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Reference Guide to Exercise Intensity

An In-Depth Look at Heart Rate, RPE and the Talk Test


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  • I appreciated this summary, but it really should be updated. Most research studies I read do not use the 220 minus age formula. It's my understanding that it was a reasonable guess made by a speaker on his way to a conference. For years I under-exercised, because I followed those charts on the cardio machines. I am now 59, and my maximum heart rate is 181; a far cry from the 220-59 = 161. I do, however, understand that is directed at beginners who may not consult a qualified medical professional before starting to exercise. I use a Polar chest strap and find it the most reliable; if I went by RPE, I'd never improve my fitness level. Thanks for considering my suggestions.
  • Thanks - great info!
  • Great information.
  • I wear a Garmin Heart Strap to spinning class which syncs to the bike's computer-- always good to know my HR while busting my hiney. I love my Garmin watch which always shows my HR.
  • Thanks! Great article!
  • Wow just calculated my maximum hr based on my rhr. Pleasantly surprised as I'm already working within the ranges given. I thought I wasn't working hard enough or hr was tii low... thanks sparkpeople for the clarity.
    I learn, then find out I need to learn more.
  • Be active any way you can, every day that you can.
  • I too was told by the doctor that because I had always been an active obese person, my heart had adapted to my body so I would have trouble reaching the calculated heart rate. She told me instead to make sure I broke a sweat and that the exercise was maintained for at least 10 minutes and to use the talking test. Seems to be working for me.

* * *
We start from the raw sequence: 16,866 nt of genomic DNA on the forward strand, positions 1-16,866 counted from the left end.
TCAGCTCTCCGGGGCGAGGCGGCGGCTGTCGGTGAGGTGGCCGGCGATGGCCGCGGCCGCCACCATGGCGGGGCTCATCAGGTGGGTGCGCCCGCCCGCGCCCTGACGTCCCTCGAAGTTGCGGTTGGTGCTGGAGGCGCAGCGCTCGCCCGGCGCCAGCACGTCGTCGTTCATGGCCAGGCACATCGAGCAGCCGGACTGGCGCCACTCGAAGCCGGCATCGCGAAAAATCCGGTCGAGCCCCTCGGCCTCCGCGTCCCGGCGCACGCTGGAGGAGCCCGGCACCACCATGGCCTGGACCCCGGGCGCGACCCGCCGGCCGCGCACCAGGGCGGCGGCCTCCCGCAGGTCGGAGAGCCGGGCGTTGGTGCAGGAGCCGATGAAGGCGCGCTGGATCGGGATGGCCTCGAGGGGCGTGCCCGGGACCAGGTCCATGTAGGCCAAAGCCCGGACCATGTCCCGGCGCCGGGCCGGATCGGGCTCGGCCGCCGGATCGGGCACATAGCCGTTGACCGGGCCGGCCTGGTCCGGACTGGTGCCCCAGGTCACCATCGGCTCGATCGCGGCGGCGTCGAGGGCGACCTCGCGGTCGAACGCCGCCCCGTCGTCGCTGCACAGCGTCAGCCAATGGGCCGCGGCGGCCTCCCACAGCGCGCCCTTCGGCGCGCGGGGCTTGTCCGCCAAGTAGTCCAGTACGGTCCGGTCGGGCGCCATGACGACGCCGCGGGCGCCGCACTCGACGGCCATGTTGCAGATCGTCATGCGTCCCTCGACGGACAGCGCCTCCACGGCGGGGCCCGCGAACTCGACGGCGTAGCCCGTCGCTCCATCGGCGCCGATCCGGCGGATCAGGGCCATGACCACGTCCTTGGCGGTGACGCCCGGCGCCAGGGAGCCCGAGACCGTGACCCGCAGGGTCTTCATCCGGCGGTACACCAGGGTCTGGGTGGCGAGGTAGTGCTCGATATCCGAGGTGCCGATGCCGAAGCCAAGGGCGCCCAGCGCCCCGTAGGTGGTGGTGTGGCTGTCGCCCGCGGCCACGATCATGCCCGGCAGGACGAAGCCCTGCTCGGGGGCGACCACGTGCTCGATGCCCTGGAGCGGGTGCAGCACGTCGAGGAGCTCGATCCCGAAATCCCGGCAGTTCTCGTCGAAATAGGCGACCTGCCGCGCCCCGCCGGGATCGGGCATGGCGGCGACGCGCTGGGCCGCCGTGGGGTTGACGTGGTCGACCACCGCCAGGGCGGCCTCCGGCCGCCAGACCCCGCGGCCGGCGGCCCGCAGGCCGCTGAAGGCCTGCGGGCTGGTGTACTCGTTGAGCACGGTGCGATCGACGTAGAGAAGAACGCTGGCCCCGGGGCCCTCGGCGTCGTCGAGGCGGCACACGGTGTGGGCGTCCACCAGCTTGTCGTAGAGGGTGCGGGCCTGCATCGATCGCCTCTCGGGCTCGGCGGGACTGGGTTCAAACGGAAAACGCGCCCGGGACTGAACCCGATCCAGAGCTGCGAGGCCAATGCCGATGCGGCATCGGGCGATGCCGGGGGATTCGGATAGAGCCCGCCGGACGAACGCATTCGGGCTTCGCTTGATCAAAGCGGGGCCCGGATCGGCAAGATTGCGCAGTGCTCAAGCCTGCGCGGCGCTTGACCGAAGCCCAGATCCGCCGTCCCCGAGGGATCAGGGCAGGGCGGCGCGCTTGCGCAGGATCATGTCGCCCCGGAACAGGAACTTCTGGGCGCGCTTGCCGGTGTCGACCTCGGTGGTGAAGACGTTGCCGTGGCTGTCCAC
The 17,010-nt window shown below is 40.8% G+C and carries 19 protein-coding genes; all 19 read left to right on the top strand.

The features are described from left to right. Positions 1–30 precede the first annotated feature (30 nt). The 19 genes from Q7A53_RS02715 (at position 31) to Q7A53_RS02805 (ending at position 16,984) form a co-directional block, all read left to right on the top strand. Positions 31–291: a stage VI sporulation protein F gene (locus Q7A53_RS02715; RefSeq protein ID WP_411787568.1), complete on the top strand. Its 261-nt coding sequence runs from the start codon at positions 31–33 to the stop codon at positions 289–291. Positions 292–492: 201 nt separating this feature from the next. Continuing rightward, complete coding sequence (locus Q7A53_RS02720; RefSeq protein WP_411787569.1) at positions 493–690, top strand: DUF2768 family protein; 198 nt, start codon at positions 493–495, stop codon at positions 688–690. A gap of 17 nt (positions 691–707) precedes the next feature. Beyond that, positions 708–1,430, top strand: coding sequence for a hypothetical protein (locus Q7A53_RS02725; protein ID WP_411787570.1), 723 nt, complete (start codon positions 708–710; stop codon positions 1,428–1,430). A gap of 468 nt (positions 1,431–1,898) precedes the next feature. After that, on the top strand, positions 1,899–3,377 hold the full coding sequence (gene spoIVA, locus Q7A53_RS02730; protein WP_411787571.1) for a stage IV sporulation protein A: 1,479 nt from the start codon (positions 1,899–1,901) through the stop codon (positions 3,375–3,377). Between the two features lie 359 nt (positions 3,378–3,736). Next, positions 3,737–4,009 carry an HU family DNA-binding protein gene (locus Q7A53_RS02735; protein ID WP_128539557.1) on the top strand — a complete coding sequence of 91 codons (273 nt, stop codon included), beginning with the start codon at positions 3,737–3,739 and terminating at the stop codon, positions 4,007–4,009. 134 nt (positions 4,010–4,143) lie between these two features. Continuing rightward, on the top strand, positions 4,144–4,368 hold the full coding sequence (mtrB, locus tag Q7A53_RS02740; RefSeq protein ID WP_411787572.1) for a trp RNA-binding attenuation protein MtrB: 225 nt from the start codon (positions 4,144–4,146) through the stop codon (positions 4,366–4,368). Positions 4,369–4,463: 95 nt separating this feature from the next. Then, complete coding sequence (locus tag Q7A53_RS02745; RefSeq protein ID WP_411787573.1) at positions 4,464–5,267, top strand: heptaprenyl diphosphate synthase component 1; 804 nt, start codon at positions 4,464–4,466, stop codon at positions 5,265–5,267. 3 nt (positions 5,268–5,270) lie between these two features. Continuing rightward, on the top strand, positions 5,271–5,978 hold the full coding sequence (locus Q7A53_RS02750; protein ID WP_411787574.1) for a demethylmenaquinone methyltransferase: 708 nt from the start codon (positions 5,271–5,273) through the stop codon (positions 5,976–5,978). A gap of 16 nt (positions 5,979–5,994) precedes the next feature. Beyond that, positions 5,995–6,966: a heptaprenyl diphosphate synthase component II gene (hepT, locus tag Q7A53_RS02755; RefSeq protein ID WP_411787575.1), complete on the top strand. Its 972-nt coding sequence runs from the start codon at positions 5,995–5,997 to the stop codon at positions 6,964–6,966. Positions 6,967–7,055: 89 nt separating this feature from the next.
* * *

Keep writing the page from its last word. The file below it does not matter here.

• Also want to add, when I started exercising by doing workouts regularly when I was about 45 (after spending years just taking care of my family and not thinking about myself), I took a class at the gym and pushed hard, as I was used to as a teen and 20-something athlete, and I got light-headed and had to sit down. I was determined to keep pushing that hard and that was what I needed to do to get back into shape. The wise instructor advised me to get a heart rate monitor and told me about HR targets for working out. Just like this article. And it has been very helpful to me and I have kept an eye on my heart rate while working out ever since.
  • I didn't read through all the comments because there are a lot - but the ones I read mentioned the target rate being too high. For me it is too low. I am 58 and a runner. My age puts me into a lower HR by the calculations - I have a resting HR of 63 and I am 58. 85 % is 147 and I can hit that pretty early into a regular workout. 100% would be 160 and I easily hit the 160s in long slow runs. I took my high end target from what my heart rate is at the end of a 5k race when I go all out for the last 500 meters and it is 210, so I consider that my 100% HR. In my workouts, I like to maintain in the 180s for at least 30 minutes
  • Thanks. Thsi article reminds me of how to calculate heart rate at various stages. Also motivates me - another piece of data - and will help me to get the most out of my walking.
  • JMB369
    This was a really helpful article.mI have bradycardia, which is a slow heartbeat. My resting heart beat is about 48 bpm, so moderate intensity fir me is about 100-110! I like the idea of checking this against PRE and the talk test, as I walk with a friend 2-3 times a week. This week I am starting the 69-day walk program, so I'll be using these guidelines.
  • Very helpful and easy to understand article. Thanks for posting it.
  • Extremely help , simple guide to make sure you are getting the most out of exercise

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